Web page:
“…And if I do not finish this task, take what is here and discover the rest,..”

All this being said, let us continue into our discussion. The terms Cthulhu and Kutulu derives ultimately from the Mesopotamian entity called “Kullulu.” Symbol Dictionary.Net, which can be accessed at the following website states:

“This figure was known to the Assyrians as Kullulû, meaning “fish man.” The kullulu was a guardian figure, a dweller of the sacred Absu, the watery underground domain of the God Ea. Figures of the fish-man were often concealed in the construction of buildings to serve as protective charms. ..From about the fourth century, the figure was associated (probably erroneously) with the god Dagan (meaning “grain”), most commonly known by his Hebrew name, Dagon. Dagan was a vegetation god, the father of the god Baal, the mythological creator of the plow. Dagon is mentioned several times in the Hebrew scriptures, where he is associated with the Philistines. It is to Dagon’s temple that the Ark of the Covenant is taken after being captured from the Hebrews; the next morning, they discover the statue of the god lying on the floor, sans head and hands.”

Earlier we discussed that both Lovecraft and Simon defined Cthulhu and Kutulu as dwelling beneath the waters, an abyss of sorts. Here we see that both the pronunciation and the definition of the term Kullulu resemble too closely the pronunciation and definition that Lovecraft and Simon described in their writings concerning Cthulhu. What is also interesting about all of this is that Kullulu was later associated with Dagon, which happens to be another character in Lovecraftian fiction. This indicates that Lovecraft was drawing off of ancient Mesopotamian sources when composing some of the characters for his fiction and that the Necronomicon does have a connection with Ancient Sumeria. In view of such, it was sheer brilliance for the editors that took it upon themselves to put all of this together. The term Kutulu was based on the influences of the actual Mesopotamian entity Kullulu and the real “Simon” also known in other writings appearing in the Simon Necronomicon’s Acknowledgements as Mr. X, who is described in later writings, like Dead Names and etc, as Frater X, who guided the project, who is none other than the late great Kenneth Grant, states the following in Outer Gateways:

The word Tutulu, which Crowley forbears to translate in one place, and, in another, renders as “Who (will) Shall Attain”, contains the keys to Space-Time-Spirit-Matter. The twin ‘t’s represent the Double Current, the Taus of the Double Wanded One.10 The three Vaus (as Ayin) represent the qabalistic OOO, Ain Soph Aur, the mathematic cube root of zero algebraically glyphed as 3√0.”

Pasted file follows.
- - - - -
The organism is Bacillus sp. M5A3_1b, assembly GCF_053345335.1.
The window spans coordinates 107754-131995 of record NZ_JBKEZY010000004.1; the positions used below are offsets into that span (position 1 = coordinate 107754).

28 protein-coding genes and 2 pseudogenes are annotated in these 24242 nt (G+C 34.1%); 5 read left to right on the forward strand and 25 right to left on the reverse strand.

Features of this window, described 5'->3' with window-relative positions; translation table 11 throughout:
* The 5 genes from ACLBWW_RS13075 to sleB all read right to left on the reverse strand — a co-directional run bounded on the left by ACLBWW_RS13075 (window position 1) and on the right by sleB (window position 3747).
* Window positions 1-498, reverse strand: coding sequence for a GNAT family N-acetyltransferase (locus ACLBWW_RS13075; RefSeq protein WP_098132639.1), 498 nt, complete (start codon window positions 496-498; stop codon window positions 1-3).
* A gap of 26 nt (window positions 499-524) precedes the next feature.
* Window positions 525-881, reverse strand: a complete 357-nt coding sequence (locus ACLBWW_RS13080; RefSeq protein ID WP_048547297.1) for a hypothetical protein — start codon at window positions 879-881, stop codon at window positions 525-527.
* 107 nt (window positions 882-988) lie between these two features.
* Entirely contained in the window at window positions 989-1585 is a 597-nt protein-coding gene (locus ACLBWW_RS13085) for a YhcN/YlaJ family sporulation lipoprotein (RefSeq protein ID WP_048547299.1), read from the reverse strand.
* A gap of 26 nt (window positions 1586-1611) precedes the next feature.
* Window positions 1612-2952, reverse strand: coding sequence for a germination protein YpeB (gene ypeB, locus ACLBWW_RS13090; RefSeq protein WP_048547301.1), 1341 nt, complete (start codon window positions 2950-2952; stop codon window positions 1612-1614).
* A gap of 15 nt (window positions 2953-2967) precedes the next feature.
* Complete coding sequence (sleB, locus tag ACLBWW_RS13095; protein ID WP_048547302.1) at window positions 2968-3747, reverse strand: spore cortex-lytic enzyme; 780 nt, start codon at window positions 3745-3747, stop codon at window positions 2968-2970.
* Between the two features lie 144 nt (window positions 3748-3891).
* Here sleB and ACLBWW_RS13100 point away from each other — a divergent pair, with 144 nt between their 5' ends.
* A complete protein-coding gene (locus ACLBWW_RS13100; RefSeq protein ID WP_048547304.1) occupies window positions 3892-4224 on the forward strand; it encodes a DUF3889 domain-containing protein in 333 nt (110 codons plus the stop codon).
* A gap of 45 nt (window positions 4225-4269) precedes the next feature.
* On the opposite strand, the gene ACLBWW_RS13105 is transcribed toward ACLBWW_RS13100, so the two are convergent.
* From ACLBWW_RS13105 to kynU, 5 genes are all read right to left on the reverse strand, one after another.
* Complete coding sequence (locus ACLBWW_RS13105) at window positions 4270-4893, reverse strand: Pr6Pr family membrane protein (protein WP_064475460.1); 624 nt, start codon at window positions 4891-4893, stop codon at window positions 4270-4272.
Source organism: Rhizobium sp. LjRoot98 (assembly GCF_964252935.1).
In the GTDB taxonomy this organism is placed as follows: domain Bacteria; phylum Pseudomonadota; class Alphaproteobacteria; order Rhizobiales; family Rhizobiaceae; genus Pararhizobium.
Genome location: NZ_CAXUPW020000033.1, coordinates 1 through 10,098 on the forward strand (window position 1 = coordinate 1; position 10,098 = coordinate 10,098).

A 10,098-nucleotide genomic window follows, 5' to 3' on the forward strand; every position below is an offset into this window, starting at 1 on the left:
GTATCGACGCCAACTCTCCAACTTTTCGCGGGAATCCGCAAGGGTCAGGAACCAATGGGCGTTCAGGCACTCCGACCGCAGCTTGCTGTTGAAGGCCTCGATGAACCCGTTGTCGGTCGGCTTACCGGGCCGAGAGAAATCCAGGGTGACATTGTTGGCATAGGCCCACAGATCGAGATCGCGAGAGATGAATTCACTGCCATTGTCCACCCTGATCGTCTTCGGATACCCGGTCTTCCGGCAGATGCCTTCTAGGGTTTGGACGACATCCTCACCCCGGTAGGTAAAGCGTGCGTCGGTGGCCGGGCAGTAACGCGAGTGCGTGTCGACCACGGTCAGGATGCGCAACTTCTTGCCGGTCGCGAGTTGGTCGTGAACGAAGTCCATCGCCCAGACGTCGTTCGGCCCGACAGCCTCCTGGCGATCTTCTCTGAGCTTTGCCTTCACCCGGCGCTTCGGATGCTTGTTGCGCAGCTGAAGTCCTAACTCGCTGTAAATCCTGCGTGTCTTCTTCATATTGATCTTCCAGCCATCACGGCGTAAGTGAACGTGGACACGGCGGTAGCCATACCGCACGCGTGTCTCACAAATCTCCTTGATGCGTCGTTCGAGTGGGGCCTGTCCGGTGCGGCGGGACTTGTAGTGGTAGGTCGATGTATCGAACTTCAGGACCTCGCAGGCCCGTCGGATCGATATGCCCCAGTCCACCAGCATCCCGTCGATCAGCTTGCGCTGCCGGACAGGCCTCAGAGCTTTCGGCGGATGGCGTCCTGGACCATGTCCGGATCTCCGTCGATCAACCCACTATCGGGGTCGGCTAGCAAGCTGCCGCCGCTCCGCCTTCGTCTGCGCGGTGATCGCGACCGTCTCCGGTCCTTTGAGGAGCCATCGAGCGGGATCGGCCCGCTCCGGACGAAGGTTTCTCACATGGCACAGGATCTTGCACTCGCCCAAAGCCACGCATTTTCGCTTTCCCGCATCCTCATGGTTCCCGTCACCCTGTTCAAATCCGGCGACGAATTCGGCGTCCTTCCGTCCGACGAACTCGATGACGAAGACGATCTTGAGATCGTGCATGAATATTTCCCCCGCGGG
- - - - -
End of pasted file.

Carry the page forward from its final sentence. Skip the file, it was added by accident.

Grant was the guiding force behind the Simon Necronomicon. He recognized the word that Crowley received in his Enochian workings, Tutulu as somehow linked with the keys of Time-Space-Matter, or for those familiar with the language of the ancient Mesopotamia, Enki, Enlil, and Anu, the The Three Great Watchers:

“And this special Conjuration may be made at any time the Priest feels he is in danger, whether his life or his spirit, and the Three Watchers and the One Watcher will rush to his aid.”

Grant continues:

Zaa suggests a connection with the Aeon of Zain and with the Serpent, which, combined with the А.˙.A.˙. further suggests the ‘Star and the Snake’.

Whatever the interpretation of Tutulu, or Kutulu, there can be little doubt that Cthulhu surfaced in the Aeon of Zaa and was ‘heard’ by Crowley two decades before Lovecraft wrote (in 1926) The Call ofCthulhu which was not published until 1928. These considerations do not preclude the possibility of earlier published records of the name, but they do affirm the ‘objectivity’ of the concept and its independence of Lovecraft’s individual subjective range.”

The reader should take not how easily Grant was able to find correspondence not only between the work of Crowley and Lovecraft, but with Enochian Magic. The Simon Necronomicon’s Invocation of the Watcher is equivalent to workings performed by the Cult of LAM. When we look at Grant’s observations, cited above, he not only equates Kutulu with Cthulhu, but also associates it with the Enochian Aethyer ZAA. Let us look at this a little more closely. The Simon Necronomicon associates Kutulu with the following entity:

These incantations are said by the hidden priests and creatures of these powers, defeated by the Elders and the Seven Powers, led by MARDUK, supported by ENKI and the whole Host of IGIGI; defeaters of the Old Serpent, the Ancient Worm, TIAMAT, the ABYSS, also called KUTULU the Corpse-God,…. yet who lies not dead, but dreaming; he whom secret priests, initiated into the Black Rites, whose names are writ forever in the Book of Chaos,..”

From the above passage, we see that Kutulu corresponds to Tiamat. In the Atlantean Necronomicon it was revealed that Kutulu (Tiamat) is the Watcher:

“Simon defines Kutulu in his Introduction to the Simon Necronomicon as ‘the Man of the Underworld.’ We can determine that Kutulu is the spouse of Lamashtu, as she crosses the “river of hell,” (Nar Marratu)to meet him. E.A. Budge, quoted earlier, equates this “river of hell” as Nar Marratu. The CHART OFCOMPARISONS, which appears in the introductory essays of the Simon Necronomicon, equates NarMattaru to the Abyss and Out of Space. This means that Kutulu can also be defined as the Man of Nar Mattaru.

While the Simon Necromicon mentions Nar Mattaru in various parts of the text, there are two passages specifically that reveal the work of Kutulu in the Necronomicon Tradition. Both of these passages can be found in the section entitled, THE CONJURATION OF THE WATCHER: